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How Windows XP's end-of-life has -- or hasn't -- affected VDI shops

On the run-up, Windows XP end of life was a big deal. Now that the OS is pushing up daisies, many shops still run it, and virtualization lets them do so without security and hardware compatibility problems.

Windows XP end of life hasn't really been a big deal in virtualization environments. Because virtualization offers improved security and hardware compatibility, companies can still run XP if they have to.

It's generally considered bad form to run unsupported tools and products, such as Windows XP, but that wasn't the only reason to find something new when its death was imminent: Windows XP end of life meant decreased security and increased hardware compatibility problems.

But organizations can adequately overcome these issues with virtualization. That means you don't need to migrate off XP if you still need it for business reasons. Virtualization is safer than the OS was in the first place, and in some cases, easier and cheaper than a migration.

Problems with XP

In spite of the fact that it is no longer officially supported, many shops continue to run XP for business reasons. The virtualization stack can effectively insulate Windows XP from some of the security and hardware compatibility issues that you would face in a physical environment.

XP was never known for being super secure. It was always prone to malware infections, and as a result, many companies looked to third parties for antivirus applications. Windows XP end of life means there are no more security patches to come, and third parties will no longer put time and money into products for the OS.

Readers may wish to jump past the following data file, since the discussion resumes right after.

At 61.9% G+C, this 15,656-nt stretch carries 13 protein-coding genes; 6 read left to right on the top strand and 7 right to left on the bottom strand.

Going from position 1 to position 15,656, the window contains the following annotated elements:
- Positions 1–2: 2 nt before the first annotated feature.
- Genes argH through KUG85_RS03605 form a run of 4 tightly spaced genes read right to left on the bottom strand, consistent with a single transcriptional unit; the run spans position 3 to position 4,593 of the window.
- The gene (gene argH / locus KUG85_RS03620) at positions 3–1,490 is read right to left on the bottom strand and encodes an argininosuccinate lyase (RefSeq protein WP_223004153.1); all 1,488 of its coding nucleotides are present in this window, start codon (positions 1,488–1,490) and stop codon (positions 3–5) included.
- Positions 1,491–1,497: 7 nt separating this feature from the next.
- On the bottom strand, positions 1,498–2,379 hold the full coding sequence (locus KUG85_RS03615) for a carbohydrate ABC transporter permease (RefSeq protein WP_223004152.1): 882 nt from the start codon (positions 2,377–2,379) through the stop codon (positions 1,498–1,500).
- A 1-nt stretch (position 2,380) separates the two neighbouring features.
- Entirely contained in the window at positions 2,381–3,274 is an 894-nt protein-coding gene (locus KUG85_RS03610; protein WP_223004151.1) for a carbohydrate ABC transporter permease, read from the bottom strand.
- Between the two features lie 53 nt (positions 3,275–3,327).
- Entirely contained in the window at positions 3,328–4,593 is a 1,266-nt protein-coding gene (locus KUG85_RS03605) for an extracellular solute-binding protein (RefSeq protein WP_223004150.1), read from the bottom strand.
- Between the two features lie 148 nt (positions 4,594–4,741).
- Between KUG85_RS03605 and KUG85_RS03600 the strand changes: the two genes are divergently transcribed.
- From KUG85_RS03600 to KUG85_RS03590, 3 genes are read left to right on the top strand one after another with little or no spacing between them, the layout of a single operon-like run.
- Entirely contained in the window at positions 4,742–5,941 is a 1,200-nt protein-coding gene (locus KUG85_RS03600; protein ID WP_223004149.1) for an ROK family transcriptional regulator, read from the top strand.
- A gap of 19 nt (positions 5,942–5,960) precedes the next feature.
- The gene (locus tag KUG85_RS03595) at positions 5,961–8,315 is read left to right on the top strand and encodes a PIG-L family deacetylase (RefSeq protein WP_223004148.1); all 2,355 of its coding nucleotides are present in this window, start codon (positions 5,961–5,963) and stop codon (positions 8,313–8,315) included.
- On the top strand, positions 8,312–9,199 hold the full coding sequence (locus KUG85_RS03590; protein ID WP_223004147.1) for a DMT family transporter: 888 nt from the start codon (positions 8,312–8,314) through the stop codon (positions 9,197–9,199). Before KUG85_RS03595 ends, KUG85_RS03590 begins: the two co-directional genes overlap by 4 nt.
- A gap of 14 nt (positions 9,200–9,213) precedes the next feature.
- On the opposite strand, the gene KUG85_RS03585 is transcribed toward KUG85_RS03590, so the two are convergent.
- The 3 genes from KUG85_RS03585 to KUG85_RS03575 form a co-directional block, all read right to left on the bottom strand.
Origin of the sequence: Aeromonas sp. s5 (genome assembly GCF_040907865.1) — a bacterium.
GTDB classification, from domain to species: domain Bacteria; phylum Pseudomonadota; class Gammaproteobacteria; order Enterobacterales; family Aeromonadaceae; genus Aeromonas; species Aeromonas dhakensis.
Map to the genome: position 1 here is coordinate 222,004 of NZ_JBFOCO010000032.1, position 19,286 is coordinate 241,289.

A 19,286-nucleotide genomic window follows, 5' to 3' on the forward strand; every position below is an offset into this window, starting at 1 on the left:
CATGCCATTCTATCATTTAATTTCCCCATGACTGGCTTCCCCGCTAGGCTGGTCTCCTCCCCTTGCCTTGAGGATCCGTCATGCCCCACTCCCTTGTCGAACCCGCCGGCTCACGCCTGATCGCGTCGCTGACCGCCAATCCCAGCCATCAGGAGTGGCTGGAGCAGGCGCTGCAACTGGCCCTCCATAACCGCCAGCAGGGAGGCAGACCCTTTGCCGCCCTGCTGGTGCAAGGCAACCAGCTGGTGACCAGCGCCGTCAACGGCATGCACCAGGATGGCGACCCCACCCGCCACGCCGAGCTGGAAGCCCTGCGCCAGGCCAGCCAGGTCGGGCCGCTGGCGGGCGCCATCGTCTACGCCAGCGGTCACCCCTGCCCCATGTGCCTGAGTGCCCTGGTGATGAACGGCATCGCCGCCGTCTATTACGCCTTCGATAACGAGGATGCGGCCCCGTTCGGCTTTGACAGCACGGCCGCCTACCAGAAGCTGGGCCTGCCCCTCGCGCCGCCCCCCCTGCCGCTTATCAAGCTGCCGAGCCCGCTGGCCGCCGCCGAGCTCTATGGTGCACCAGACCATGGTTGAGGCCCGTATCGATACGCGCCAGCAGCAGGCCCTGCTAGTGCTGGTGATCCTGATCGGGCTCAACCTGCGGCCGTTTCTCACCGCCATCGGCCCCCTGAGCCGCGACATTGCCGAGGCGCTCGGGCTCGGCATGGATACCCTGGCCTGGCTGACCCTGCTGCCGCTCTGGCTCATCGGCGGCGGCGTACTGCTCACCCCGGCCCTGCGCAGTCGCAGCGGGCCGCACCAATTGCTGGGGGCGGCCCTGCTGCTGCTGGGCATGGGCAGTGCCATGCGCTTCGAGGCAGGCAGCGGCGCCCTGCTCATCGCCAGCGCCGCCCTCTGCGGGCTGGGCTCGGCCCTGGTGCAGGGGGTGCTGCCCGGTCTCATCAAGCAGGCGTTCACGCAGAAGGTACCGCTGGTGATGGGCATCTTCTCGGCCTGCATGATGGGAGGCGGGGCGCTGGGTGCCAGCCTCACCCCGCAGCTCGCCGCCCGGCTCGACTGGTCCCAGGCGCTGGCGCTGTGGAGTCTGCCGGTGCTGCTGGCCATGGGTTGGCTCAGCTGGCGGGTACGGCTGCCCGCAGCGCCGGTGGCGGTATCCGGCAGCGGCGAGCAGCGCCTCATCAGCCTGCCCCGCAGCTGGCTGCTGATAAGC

But you can achieve better malware protection than you could get in XP -- even with third-party tools --by moving to a virtual desktop environment. Virtual desktops can give you more control than you have over physical ones, and you can reset them to a pristine state after each user session. This means that even if a user downloads malware onto his virtual desktop, it will automatically be removed at the end of the session.

The other major issue that organizations have to deal with in the face of Windows XP end of life is hardware compatibility. Many PC manufacturers simply won't create Windows XP drivers for next-generation hardware. Even so, virtual desktops generally do a good job of running Windows XP, and the drivers become a nonissue when you run XP in a virtualized environment. As such, virtual desktop infrastructure (VDI) can effectively future-proof Windows XP by allowing it to run on next-gen hardware.

Administrators also cite cost as a reason for continuing to use Windows XP. Not only are there costs associated with acquiring new operating system licenses, there are hardware costs, too. Because the Windows XP operating system was created at a time when computer hardware was much less powerful than it is today, it has far more modest hardware requirements than newer operating systems. This means that a VDI server can host more Windows XP sessions than Windows 7 or 8 ones.

To migrate or not to migrate

Obviously, if your budget allows, the preferable option is to update to a newer operating system rather than remaining on Windows XP indefinitely. In the world of Windows, this means going to Windows 7 or Windows 8. If you already have VDI in place, however, it is important to make sure that the new desktop operating system will work with your VDI environment and that it will work with your applications set.

One option for making the transition away from Windows XP that was especially popular is a Windows 7 feature called Windows XP Mode. It works by running a fully licensed copy of Windows XP within a virtual machine and then exposing the XP applications through the Windows 7 desktop. Although Microsoft introduced this particular feature as a way of enticing customers to move from Windows XP to Windows 7, it's no longer officially supported. When Microsoft discontinued support for XP, it also stopped supporting XP Mode in Windows 7. And Windows XP Mode does not generally work in virtual environments. It's based around Windows Virtual PC, which requires hardware-assisted virtualization, and most VDI platforms don't support nested virtualization.

Newer operating systems not only have better security and new features, but also consume more hardware resources and come with some up-front costs. Windows XP on the other hand, is a tried and true operating system that seems to work especially well in VDI environments. If you need to keep running XP for business reasons, virtualization might help you do it.

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Has Windows XP end of life been a big deal for your shop?